I need help to solve the next improper integral using complex analysis:

$$ \int_{-\infty}^{\infty} \frac{x^6}{(4+x^4)^2} dx $$

I have problems when I try to find residues for the function $ f = \displaystyle \frac{1}{(z^4+4)^2}$.

This is what I tried.

$$\displaystyle \text{res}(f,\sqrt{2}e^{i\left(\frac{\pi}{4}+k\frac{\pi}{2} \right)}) = \lim_{z\to \sqrt{2}e^{i\left(\frac{\pi}{4}+k\frac{\pi}{2} \right)}} \left( \frac{\left(z-\sqrt{2}e^{i\left(\frac{\pi}{4}+k\frac{\pi}{2} \right)}\right)^2}{(z^4-4)^2}\right)'$$

with $k\in\{0,1,2,3\}$. What do you think about it?

I know there is a little more general problem involving this integral; for all $a>0$

$$ \int_{-\infty}^{\infty} \frac{x^6}{(a^4+x^4)^2} dx= \frac{3\pi\sqrt{2}}{8a} $$


I've had an idea: from the integration by parts $$\int u dv = uv - \int vdu$$

and if we let $$ dv = \frac{4x^3 }{(4+x^4)^2}, \, u = \frac{x^3}{4}$$


$$dv = -\frac{d}{dx} \frac{1}{4+x^4} = \frac{4x^3 }{(4+x^4)^2}$$

we get finally

$$ \int_{-\infty}^{\infty} \frac{x^6}{(4+x^4)^2} dx = 0 + \frac{3}{4} \int_{-\infty}^{\infty} \frac{x^2}{1+x^4} dx $$

which I think is more easy to solve.

Anyway, if you know another idea or how to complete my first try will be welcome.

  • 1
    $\begingroup$ What do you have so far? $\endgroup$ – user2345215 Dec 31 '14 at 9:30
  • $\begingroup$ I tried to find the residues of $\frac{1}{(z^4+4)^2}$ using $\text{res}(f,\sqrt{2}e^{i\left(\frac{\pi}{4}+k\frac{\pi}{2} \right)}) = \lim_{z\to \sqrt{2}e^{i\left(\frac{\pi}{4}+k\frac{\pi}{2} \right)}} \left( \frac{\left(z-\sqrt{2}e^{i\left(\frac{\pi}{4}+k\frac{\pi}{2} \right)}\right)^2}{(z^4-4)^2}\right)'$ $\endgroup$ – Slash_ Dec 31 '14 at 10:50
  • $\begingroup$ I don't understand why my question is [on hold]. Sorry, I'm new in this forum and I don't know what I'm doing bad. $\endgroup$ – Slash_ Dec 31 '14 at 19:14
  • $\begingroup$ Because you just stated an easy, but time consuming problem without showing any effort yourself. This has changed a bit now, so it might get reopened. $\endgroup$ – user2345215 Dec 31 '14 at 19:24
  • $\begingroup$ Okay, thanks you for the advices! $\endgroup$ – Slash_ Dec 31 '14 at 22:01

If you are right, then $\int_{-\infty}^{\infty} \frac{x^2}{1+x^4} dx$ can be easily done by a semi-circle contour, computing the residues at $(1+i)/\sqrt{2}$ and $(-1+i)/\sqrt{2}$. It is easy to check that the integral of $\frac{z^2}{1+z^4}$ on the arc of the semi-circle goes to 0.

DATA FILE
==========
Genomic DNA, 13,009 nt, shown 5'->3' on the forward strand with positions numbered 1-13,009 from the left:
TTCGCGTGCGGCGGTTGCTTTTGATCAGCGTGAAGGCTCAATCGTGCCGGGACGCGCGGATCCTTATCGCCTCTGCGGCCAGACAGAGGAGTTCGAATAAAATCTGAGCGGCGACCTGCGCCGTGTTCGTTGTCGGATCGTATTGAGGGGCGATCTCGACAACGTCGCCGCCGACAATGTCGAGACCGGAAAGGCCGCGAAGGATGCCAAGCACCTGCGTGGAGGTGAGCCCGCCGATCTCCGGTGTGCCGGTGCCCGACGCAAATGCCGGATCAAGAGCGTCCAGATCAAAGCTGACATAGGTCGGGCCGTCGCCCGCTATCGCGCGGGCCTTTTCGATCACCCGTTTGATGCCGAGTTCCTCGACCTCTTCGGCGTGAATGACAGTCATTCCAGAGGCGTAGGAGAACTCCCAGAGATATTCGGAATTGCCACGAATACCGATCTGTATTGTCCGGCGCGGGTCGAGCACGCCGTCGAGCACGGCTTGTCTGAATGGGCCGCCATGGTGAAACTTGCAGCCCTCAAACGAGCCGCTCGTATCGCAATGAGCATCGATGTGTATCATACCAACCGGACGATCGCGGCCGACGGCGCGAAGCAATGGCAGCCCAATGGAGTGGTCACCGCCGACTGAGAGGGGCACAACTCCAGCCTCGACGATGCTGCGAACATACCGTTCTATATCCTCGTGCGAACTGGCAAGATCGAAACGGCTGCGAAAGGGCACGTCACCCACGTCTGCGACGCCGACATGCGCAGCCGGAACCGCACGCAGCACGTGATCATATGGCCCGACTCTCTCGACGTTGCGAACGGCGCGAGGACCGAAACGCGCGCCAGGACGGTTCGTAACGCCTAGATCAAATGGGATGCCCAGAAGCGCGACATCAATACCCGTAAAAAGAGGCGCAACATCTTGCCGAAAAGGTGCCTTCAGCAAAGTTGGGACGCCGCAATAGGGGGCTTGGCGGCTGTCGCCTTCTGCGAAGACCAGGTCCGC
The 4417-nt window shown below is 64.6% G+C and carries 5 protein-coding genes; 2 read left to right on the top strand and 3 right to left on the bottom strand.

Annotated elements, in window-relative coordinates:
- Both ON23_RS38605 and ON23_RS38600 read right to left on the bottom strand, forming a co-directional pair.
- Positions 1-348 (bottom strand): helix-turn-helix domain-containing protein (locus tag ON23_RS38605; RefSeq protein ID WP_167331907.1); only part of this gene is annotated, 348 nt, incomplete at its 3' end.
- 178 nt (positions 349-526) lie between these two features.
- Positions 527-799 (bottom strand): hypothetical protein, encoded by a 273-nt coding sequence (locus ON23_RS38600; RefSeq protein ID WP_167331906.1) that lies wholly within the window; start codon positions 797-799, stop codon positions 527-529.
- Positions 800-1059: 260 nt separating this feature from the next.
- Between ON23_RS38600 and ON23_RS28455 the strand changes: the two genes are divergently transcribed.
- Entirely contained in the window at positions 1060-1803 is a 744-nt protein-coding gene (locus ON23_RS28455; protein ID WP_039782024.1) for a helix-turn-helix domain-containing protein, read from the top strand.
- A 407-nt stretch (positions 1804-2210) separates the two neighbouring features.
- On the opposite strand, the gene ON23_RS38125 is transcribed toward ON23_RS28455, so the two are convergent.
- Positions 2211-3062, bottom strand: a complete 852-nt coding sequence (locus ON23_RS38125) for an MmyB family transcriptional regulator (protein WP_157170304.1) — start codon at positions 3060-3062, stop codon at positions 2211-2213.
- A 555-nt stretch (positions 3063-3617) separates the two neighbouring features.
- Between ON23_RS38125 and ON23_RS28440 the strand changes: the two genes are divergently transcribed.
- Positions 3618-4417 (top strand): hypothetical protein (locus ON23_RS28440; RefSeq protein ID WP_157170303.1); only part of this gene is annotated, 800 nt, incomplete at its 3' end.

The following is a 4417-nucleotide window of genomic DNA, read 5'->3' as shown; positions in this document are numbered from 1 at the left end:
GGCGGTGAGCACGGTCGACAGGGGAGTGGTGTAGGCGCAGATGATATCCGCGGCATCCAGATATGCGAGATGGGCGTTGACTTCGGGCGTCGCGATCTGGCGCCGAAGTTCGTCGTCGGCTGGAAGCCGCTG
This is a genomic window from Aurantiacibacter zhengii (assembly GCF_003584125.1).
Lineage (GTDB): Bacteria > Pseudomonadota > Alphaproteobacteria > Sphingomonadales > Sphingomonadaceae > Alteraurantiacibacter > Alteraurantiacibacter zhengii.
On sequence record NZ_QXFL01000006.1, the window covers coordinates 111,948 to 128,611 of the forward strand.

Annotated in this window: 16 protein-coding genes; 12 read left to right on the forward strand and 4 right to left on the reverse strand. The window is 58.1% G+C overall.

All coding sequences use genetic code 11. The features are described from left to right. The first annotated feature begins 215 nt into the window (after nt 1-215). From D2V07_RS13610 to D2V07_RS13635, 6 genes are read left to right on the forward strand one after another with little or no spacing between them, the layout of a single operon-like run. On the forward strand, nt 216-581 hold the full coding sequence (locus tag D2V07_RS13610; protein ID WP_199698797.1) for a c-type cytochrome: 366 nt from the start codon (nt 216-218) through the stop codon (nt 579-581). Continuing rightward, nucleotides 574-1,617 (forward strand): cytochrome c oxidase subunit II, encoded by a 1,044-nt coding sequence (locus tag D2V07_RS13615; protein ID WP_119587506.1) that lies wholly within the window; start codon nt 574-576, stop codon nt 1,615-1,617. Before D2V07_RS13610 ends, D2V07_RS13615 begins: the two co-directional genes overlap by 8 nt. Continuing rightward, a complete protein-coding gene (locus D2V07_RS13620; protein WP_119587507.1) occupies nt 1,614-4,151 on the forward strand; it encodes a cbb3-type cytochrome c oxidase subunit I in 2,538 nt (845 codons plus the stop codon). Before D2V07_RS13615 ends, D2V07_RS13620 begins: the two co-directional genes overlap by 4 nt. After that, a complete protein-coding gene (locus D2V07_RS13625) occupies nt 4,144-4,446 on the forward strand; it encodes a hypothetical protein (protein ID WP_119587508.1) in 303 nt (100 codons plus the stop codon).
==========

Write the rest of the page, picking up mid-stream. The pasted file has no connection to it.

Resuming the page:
$\frac{z^2}{1+z^4}=\frac{z^2}{(z-e^{i\pi/4})(z-e^{i3\pi/4})(z-e^{i5\pi/4})(z-e^{i7\pi/4})}$ shows that it is a simple pole at those residues.

$\text{ Res}(\frac{z^2}{1+z^4},e^{i\pi/4})=\lim_{z\to e^{i\pi/4}}\frac{z^2(z-e^{i\pi/4})}{1+z^4}=\lim_{z\to e^{i\pi/4}}\frac{3z^2-2ze^{i\pi/4}}{4z^3}=(\frac{3}{4}-\frac{1}{2})e^{-i\pi/4}$.

$\text{ Res}(\frac{z^2}{1+z^4},e^{i3\pi/4})=\lim_{z\to e^{i3\pi/4}}\frac{z^2(z-e^{i3\pi/4})}{1+z^4}=\lim_{z\to e^{i3\pi/4}}\frac{3z^2-2ze^{i3\pi/4}}{4z^3}=(\frac{3}{4}-\frac{1}{2})e^{-i3\pi/4}$.

I used L'Hospital's rule above because it seems simpler.

So the answer is $\int_{-\infty}^{\infty} \frac{x^2}{1+x^4} dx=2\pi i\frac{1}{4}\left(\frac{1-i}{\sqrt{2}}+\frac{-1-i}{\sqrt{2}}\right)=\frac{\sqrt{2}}2\pi$.

Edit: Something's wrong with the integration by parts; we do not seem to get the right answer. It is a 4 in the bottom and not 1. But we can do a further substitution to get it right.

$\int_{-\infty}^{\infty} \frac{x^2}{4+x^4} dx=\frac{1}{\sqrt{2}} \int_{-\infty}^{\infty} \frac{1}{\sqrt{2}}\frac{(\frac{x}{\sqrt{2}})^2}{1+(\frac{x}{\sqrt{2}})^4} dx=\frac{1}{\sqrt{2}}\int_{-\infty}^{\infty} \frac{x^2}{1+x^4} dx$.

So the final answer is $\int_{-\infty}^{\infty} \frac{x^6}{(4+x^4)^2} dx=\frac{3}{4}\int_{-\infty}^{\infty} \frac{x^2}{4+x^4} dx=\frac{3}{8}\pi$. You also have to argue that you are limiting $r\to\infty$ in $\left[\frac{x^3}{4(4+x^4)}\right]_{-r}^r$ which is why it is 0.


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